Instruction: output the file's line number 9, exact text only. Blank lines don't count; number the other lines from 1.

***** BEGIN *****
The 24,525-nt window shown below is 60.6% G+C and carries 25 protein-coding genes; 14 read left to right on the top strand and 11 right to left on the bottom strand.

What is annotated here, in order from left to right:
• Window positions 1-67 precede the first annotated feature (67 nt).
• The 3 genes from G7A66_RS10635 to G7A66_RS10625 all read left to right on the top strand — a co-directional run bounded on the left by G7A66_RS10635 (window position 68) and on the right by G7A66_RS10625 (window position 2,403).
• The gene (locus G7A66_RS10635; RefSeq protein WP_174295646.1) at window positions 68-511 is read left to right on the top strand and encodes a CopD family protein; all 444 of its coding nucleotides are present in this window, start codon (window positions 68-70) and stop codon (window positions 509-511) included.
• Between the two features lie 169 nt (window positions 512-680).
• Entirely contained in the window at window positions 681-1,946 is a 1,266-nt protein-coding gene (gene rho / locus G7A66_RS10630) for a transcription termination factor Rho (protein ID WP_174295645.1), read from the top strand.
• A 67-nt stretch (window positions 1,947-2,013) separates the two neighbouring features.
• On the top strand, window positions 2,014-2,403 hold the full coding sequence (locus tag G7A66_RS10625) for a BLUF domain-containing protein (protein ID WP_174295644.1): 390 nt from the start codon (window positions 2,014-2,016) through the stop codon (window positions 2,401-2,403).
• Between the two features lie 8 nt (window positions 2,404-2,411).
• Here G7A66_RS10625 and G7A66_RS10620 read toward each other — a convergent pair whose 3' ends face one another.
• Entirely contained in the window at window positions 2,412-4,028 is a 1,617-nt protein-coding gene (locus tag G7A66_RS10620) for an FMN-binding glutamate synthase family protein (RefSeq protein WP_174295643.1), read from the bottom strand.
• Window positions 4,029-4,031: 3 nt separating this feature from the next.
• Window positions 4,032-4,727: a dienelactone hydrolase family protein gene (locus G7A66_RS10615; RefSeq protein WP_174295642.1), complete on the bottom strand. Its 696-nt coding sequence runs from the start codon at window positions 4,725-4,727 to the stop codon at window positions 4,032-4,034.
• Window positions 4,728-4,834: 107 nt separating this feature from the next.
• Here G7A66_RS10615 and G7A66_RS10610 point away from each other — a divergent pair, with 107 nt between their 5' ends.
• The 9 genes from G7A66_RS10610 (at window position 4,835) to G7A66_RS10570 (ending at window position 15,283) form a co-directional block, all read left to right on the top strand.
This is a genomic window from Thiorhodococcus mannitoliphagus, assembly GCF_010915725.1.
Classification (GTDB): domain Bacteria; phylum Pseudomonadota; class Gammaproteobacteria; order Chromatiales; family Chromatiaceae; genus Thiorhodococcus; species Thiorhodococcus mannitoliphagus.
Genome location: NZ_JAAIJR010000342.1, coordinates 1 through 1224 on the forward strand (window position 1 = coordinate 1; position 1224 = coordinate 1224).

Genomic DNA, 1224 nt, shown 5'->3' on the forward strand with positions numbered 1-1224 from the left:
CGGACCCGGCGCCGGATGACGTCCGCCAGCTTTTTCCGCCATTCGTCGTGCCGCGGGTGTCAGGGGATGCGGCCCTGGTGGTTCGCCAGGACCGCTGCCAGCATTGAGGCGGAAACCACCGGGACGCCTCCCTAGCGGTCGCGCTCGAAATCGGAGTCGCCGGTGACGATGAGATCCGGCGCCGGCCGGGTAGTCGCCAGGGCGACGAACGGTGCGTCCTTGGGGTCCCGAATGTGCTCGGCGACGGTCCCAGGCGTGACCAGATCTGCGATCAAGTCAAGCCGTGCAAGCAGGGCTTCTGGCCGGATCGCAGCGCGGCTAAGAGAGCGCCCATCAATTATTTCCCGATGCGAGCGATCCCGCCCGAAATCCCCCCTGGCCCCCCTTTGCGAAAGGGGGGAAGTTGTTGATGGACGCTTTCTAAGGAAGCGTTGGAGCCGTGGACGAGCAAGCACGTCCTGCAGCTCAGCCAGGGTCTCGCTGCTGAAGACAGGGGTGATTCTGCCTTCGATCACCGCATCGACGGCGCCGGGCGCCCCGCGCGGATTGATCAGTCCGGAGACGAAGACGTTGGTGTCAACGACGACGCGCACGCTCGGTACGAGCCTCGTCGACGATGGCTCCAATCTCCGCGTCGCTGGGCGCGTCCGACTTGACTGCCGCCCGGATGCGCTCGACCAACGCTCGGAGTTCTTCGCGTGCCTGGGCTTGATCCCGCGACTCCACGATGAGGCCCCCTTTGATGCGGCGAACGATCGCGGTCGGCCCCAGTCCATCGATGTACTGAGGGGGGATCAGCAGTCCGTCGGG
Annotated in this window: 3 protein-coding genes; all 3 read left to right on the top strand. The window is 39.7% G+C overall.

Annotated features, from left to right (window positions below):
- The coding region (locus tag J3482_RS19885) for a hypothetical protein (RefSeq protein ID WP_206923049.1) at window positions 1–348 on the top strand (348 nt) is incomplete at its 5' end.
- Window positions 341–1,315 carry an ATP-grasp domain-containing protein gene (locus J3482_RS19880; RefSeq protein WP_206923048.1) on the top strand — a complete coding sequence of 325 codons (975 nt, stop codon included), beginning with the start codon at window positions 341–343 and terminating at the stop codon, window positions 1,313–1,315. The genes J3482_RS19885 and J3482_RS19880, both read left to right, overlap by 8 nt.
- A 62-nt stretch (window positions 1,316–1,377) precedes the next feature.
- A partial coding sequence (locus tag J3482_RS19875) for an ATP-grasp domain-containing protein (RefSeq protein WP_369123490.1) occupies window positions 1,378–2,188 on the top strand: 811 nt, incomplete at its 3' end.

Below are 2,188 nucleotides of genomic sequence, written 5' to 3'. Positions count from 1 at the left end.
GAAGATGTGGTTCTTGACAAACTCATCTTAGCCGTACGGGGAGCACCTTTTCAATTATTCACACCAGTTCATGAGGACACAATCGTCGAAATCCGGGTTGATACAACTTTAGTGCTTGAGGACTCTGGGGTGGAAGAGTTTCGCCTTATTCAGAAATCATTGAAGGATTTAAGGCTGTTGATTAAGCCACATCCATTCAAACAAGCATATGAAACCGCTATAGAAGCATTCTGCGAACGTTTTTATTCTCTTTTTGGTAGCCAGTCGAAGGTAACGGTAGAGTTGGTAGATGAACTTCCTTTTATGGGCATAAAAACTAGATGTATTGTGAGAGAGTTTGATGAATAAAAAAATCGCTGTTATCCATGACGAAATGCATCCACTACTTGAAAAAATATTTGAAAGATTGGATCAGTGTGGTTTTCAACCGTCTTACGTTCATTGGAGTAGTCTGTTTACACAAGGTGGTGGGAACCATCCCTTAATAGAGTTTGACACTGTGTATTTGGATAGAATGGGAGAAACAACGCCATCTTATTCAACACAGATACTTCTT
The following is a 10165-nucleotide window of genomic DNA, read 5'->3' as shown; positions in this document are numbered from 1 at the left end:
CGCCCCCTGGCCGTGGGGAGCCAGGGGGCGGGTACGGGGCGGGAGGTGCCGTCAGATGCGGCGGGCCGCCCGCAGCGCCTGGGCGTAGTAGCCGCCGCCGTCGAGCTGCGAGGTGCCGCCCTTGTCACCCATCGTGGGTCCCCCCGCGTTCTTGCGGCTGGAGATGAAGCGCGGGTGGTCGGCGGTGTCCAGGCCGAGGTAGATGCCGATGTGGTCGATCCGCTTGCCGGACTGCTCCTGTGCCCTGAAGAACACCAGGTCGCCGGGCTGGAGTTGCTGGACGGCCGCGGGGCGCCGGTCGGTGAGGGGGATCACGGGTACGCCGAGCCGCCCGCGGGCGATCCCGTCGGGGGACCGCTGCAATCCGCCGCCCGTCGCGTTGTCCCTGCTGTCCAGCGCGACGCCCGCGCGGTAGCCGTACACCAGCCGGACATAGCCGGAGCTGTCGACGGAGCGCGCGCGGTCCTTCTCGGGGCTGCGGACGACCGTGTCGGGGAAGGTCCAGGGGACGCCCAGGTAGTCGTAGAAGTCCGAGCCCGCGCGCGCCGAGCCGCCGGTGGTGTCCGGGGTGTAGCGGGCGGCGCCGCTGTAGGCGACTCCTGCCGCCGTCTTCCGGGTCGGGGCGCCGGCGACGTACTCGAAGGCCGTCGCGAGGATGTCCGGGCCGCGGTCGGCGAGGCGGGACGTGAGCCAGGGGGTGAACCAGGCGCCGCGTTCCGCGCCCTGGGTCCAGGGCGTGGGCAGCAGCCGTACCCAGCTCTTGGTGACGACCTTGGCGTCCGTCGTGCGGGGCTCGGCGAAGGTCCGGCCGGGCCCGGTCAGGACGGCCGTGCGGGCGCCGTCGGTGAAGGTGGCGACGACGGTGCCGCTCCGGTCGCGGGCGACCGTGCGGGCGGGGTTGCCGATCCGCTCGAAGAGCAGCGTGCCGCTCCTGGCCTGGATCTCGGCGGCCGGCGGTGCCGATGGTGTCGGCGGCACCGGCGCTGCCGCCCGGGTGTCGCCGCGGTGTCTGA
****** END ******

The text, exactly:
• On the top strand, window positions 2,014-2,403 hold the full coding sequence (locus tag G7A66_RS10625) for a BLUF domain-containing protein (protein ID WP_174295644.1): 390 nt from the start codon (window positions 2,014-2,016) through the stop codon (window positions 2,401-2,403).